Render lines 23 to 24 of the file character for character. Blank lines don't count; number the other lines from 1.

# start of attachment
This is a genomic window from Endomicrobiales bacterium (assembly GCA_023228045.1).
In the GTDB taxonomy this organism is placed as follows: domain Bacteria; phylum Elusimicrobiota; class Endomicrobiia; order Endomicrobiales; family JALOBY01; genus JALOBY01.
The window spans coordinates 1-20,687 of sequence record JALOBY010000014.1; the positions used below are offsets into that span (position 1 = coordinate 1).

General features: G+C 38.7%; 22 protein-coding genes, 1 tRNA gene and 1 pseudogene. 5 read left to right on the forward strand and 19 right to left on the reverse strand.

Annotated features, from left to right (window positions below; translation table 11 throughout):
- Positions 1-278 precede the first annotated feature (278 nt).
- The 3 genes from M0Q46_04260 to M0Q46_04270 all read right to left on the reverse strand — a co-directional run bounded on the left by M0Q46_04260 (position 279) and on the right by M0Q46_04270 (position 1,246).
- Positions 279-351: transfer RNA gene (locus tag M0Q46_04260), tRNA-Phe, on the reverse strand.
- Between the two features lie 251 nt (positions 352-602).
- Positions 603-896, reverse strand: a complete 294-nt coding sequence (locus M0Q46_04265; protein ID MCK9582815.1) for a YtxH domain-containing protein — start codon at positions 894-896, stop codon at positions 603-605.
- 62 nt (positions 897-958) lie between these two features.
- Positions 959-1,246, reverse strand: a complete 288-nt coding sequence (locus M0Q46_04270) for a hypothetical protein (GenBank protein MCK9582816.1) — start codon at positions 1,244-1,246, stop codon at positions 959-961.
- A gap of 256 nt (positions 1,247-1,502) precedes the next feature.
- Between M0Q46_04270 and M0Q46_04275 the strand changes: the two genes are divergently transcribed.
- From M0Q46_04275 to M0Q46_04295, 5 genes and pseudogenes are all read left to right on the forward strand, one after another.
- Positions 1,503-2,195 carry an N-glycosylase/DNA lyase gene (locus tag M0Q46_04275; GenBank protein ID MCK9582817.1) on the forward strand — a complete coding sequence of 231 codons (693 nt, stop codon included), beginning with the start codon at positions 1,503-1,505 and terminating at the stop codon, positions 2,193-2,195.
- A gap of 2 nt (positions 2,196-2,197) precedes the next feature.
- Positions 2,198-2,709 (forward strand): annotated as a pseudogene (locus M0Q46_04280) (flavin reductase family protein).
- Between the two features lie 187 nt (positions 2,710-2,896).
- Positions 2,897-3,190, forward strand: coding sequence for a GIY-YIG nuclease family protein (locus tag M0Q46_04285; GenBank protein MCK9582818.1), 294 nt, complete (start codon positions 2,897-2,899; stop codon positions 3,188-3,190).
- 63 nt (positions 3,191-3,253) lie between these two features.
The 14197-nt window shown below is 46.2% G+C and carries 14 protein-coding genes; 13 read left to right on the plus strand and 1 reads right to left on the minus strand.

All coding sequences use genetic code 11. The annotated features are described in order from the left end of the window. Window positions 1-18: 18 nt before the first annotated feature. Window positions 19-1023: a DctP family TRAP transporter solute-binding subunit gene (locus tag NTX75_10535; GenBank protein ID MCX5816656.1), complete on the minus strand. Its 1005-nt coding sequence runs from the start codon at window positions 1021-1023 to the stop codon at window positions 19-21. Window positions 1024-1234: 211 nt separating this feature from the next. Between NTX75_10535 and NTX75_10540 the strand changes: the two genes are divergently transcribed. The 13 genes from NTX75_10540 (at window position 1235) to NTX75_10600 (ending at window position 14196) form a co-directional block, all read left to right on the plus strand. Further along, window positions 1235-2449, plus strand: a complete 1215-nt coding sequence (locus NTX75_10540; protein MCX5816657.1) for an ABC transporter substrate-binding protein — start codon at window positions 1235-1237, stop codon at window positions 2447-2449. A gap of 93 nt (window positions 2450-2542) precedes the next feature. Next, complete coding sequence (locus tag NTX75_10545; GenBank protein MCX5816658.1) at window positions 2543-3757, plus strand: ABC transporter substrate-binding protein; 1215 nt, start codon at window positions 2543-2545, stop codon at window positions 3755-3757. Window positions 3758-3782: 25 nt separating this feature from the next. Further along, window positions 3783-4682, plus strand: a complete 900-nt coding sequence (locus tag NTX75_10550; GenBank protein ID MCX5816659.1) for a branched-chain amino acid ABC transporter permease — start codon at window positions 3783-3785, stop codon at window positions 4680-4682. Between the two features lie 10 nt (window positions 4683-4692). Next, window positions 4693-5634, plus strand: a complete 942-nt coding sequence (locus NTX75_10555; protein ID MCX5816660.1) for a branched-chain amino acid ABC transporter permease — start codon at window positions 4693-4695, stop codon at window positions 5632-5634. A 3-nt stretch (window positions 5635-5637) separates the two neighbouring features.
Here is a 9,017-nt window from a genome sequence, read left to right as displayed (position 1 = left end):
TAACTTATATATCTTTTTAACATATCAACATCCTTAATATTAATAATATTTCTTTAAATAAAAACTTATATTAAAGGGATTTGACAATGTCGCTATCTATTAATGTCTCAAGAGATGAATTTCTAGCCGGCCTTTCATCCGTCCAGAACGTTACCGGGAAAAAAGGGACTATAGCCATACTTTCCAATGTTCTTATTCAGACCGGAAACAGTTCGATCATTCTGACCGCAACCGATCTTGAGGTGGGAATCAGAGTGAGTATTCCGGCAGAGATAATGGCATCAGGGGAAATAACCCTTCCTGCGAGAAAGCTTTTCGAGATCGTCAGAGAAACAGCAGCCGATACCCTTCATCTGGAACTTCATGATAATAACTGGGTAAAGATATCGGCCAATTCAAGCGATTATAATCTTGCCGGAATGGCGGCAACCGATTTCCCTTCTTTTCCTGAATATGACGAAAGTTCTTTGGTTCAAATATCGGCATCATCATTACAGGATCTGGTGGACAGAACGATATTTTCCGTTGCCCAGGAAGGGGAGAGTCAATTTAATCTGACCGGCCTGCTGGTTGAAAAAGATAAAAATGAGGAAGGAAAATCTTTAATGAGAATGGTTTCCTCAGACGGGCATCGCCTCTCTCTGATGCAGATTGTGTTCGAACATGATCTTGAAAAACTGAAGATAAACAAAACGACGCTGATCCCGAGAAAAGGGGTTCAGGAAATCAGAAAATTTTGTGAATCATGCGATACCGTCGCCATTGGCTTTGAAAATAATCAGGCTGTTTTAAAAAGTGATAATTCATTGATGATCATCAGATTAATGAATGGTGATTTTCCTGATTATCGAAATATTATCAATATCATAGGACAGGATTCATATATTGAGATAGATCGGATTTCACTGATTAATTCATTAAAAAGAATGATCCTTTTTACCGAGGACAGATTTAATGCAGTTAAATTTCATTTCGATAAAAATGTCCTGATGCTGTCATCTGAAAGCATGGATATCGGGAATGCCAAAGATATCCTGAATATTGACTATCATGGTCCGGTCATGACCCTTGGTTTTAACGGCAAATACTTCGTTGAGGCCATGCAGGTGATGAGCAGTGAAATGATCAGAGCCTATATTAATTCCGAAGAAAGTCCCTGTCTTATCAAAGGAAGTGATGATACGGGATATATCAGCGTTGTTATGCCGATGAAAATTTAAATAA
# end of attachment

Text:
All coding sequences use genetic code 11. The annotated features are described in order from the left end of the window. Window positions 1-18: 18 nt before the first annotated feature. Window positions 19-1023: a DctP family TRAP transporter solute-binding subunit gene (locus tag NTX75_10535; GenBank protein ID MCX5816656.1), complete on the minus strand. Its 1005-nt coding sequence runs from the start codon at window positions 1021-1023 to the stop codon at window positions 19-21. Window positions 1024-1234: 211 nt separating this feature from the next. Between NTX75_10535 and NTX75_10540 the strand changes: the two genes are divergently transcribed. The 13 genes from NTX75_10540 (at window position 1235) to NTX75_10600 (ending at window position 14196) form a co-directional block, all read left to right on the plus strand. Further along, window positions 1235-2449, plus strand: a complete 1215-nt coding sequence (locus NTX75_10540; protein MCX5816657.1) for an ABC transporter substrate-binding protein — start codon at window positions 1235-1237, stop codon at window positions 2447-2449. A gap of 93 nt (window positions 2450-2542) precedes the next feature. Next, complete coding sequence (locus tag NTX75_10545; GenBank protein MCX5816658.1) at window positions 2543-3757, plus strand: ABC transporter substrate-binding protein; 1215 nt, start codon at window positions 2543-2545, stop codon at window positions 3755-3757. Window positions 3758-3782: 25 nt separating this feature from the next. Further along, window positions 3783-4682, plus strand: a complete 900-nt coding sequence (locus tag NTX75_10550; GenBank protein ID MCX5816659.1) for a branched-chain amino acid ABC transporter permease — start codon at window positions 3783-3785, stop codon at window positions 4680-4682. Between the two features lie 10 nt (window positions 4683-4692). Next, window positions 4693-5634, plus strand: a complete 942-nt coding sequence (locus NTX75_10555; protein ID MCX5816660.1) for a branched-chain amino acid ABC transporter permease — start codon at window positions 4693-4695, stop codon at window positions 5632-5634. A 3-nt stretch (window positions 5635-5637) separates the two neighbouring features.
Here is a 9,017-nt window from a genome sequence, read left to right as displayed (position 1 = left end):